S.J.K. argues that the district court erred in dismissing his K.S.A. 2003 Supp. 60-1501 action because he is being illegally detained in a probation status without an extension of his probation. S.J.K. asserts his original 12-month probation expired August 31, 2002, and the court was without jurisdiction to order him detained after that date.
S.J.K.'s main argument is with the court's jurisdiction to order him detained on March 26, 2003. The issue is whether S.J.K. was on probation status pursuant to K.S.A. 38-1663(a)(1) or whether he was committed to a community based program pursuant to K.S.A. 38-1663(a)(6). K.S.A. 38-1666 governs how the court should proceed if there is found to be a violation of probation. K.S.A. 38-1666 states that "[i]f the court finds at the hearing that the juvenile offender violated a condition of probation or placement, the court may extend or modify the terms of probation or placement or enter another sentence." See In re C.A.D., 11 Kan. App. 2d 13, 15, 711 P.2d 1336 (1985).
The record indicates that S.J.K. was found to be in violation of his probation on October 11, 2001, and he was placed in a community based program pursuant to K.S.A. 38-1663(a)(6) at this time. Although not specifically stated in the journal entry, the original period of probation was revoked. No specific time frame for the new placement was given. S.J.K. argues that because the adult criminal code has specific time frames, the juvenile system should likewise.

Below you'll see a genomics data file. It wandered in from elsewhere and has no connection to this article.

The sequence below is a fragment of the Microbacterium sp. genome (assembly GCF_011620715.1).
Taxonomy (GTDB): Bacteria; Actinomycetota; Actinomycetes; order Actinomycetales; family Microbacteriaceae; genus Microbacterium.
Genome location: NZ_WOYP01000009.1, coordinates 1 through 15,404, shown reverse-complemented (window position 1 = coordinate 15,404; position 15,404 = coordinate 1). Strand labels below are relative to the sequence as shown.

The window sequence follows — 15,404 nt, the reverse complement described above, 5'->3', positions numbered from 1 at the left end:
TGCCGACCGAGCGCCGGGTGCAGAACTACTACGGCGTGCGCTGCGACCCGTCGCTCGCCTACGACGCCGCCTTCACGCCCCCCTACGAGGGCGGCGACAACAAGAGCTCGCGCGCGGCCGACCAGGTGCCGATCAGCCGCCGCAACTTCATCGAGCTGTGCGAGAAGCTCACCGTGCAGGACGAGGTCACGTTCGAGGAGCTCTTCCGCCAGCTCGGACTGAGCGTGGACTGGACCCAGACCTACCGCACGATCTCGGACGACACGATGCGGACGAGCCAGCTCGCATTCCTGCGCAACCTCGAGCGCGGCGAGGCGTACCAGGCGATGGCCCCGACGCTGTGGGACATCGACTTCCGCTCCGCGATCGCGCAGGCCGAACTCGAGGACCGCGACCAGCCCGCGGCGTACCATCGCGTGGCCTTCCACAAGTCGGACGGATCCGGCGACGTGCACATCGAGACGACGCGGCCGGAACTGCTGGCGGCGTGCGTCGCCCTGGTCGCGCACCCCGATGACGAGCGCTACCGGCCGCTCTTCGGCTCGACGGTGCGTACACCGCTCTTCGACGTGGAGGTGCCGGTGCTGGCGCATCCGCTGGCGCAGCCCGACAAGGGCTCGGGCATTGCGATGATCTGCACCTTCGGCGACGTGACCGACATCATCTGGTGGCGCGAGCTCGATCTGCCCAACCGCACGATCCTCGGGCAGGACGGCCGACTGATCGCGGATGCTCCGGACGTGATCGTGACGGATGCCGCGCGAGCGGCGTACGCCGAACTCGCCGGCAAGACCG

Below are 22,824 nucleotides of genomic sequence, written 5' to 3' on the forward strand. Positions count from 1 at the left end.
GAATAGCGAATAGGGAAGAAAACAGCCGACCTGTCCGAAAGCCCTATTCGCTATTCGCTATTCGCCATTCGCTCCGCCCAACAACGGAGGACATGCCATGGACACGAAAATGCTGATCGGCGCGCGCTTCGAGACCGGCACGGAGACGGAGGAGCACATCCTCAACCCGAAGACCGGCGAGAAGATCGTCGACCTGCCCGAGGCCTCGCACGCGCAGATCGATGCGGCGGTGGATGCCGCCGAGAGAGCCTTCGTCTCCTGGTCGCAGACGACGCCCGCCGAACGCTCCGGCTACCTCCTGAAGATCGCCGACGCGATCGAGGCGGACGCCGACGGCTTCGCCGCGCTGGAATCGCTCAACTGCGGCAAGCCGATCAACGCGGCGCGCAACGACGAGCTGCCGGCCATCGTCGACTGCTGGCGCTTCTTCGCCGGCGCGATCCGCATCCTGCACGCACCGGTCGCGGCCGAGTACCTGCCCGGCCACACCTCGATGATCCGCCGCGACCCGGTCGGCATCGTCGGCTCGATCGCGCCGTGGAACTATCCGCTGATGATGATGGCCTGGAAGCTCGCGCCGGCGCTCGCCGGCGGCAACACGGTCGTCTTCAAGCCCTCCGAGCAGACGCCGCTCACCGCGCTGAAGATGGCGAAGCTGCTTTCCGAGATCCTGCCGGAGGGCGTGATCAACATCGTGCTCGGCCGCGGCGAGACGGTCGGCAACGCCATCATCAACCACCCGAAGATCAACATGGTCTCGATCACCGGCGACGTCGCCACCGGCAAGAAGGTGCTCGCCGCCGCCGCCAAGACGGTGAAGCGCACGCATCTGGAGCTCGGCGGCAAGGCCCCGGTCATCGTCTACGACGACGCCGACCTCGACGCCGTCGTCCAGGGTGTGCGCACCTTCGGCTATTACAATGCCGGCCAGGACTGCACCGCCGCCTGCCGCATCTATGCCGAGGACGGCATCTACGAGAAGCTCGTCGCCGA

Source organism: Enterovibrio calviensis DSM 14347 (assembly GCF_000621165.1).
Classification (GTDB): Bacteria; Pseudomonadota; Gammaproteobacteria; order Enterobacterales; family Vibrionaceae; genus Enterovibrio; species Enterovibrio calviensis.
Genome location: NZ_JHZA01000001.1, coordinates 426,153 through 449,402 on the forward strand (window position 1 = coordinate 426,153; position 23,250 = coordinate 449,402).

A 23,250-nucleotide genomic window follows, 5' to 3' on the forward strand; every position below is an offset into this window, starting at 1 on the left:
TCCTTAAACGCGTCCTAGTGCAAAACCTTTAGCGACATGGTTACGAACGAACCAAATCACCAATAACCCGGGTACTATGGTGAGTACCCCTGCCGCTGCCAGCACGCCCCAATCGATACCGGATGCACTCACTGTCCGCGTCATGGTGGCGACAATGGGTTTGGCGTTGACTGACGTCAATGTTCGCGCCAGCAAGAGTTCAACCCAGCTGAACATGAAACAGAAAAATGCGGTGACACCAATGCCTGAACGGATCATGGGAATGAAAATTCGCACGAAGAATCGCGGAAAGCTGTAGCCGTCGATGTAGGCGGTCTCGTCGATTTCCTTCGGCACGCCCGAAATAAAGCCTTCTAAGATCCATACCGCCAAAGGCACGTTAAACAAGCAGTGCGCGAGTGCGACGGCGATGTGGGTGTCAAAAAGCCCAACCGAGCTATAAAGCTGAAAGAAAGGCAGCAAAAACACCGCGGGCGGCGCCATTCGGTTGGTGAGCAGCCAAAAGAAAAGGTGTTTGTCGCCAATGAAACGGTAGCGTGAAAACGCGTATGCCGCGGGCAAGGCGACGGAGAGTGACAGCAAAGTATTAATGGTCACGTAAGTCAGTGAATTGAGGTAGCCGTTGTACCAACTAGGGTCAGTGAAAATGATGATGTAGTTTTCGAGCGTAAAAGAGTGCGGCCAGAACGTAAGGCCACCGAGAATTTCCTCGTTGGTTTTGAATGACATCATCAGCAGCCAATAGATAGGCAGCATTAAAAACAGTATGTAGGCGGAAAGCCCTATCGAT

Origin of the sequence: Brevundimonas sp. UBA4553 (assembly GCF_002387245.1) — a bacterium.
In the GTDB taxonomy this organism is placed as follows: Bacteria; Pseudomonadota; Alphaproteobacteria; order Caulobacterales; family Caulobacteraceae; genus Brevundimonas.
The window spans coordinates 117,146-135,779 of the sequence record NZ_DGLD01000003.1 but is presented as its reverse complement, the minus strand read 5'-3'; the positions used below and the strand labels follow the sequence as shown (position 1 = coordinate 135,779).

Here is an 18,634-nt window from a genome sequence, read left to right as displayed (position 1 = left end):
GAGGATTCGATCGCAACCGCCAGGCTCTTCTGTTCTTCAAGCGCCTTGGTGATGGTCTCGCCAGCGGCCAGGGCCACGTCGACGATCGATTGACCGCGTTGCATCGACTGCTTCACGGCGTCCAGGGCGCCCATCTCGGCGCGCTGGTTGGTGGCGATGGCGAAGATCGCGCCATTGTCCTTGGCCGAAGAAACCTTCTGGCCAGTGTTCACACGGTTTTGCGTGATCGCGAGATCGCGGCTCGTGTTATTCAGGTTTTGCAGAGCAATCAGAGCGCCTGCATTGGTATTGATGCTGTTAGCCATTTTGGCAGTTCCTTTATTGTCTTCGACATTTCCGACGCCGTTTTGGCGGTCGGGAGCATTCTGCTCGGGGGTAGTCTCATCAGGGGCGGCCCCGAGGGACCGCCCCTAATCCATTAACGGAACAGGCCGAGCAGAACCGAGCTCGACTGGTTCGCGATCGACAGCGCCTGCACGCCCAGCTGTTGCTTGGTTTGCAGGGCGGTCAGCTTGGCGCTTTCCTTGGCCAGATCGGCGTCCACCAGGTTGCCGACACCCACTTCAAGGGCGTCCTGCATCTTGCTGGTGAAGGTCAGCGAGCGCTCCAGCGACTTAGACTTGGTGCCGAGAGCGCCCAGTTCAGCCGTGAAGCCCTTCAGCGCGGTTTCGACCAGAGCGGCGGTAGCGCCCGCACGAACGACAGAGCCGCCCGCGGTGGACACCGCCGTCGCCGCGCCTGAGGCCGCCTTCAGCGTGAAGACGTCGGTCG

"The primary goal of the juvenile justice code is to promote public safety, hold juvenile offenders accountable for such juvenile's behavior and improve the ability of juveniles to live more productively and responsibly in the community." K.S.A. 38-1601. K.S.A. 38-1663 contains numerous options that the court may select to sentence a juvenile offender. Two of the options are explicitly limited in time, while the other options do not have explicit time frames identified. In this case, the district court noted that juveniles were sentenced to the community based program with the intent that they complete the program, rather than for a specific length of time. The juvenile justice code focuses on accountability and rehabilitation while the adult code focuses on accountability and punishment. See K.S.A. 38-1601. K.S.A. 38-1663(a)(6) allows the court to commit the juvenile to a community based program "subject to the terms and conditions the court orders."
Although S.J.K. argues the court no longer had jurisdiction after the original order of probation expired on August 31, 2002, the end date of the original probation order is a moot point because he was resentenced and placed on an order of assignment with DCYS on October 11, 2001. Until S.J.K. successfully completed the program, he was subject to the jurisdiction of the court. Because S.J.K. had not yet successfully completed the program pursuant to K.S.A. 38-1663(a)(6), he was still subject to the jurisdiction of the court at the detention hearing on March 26, 2003. The district court properly dismissed the K.S.A. 2003 Supp. 60-1501 petition.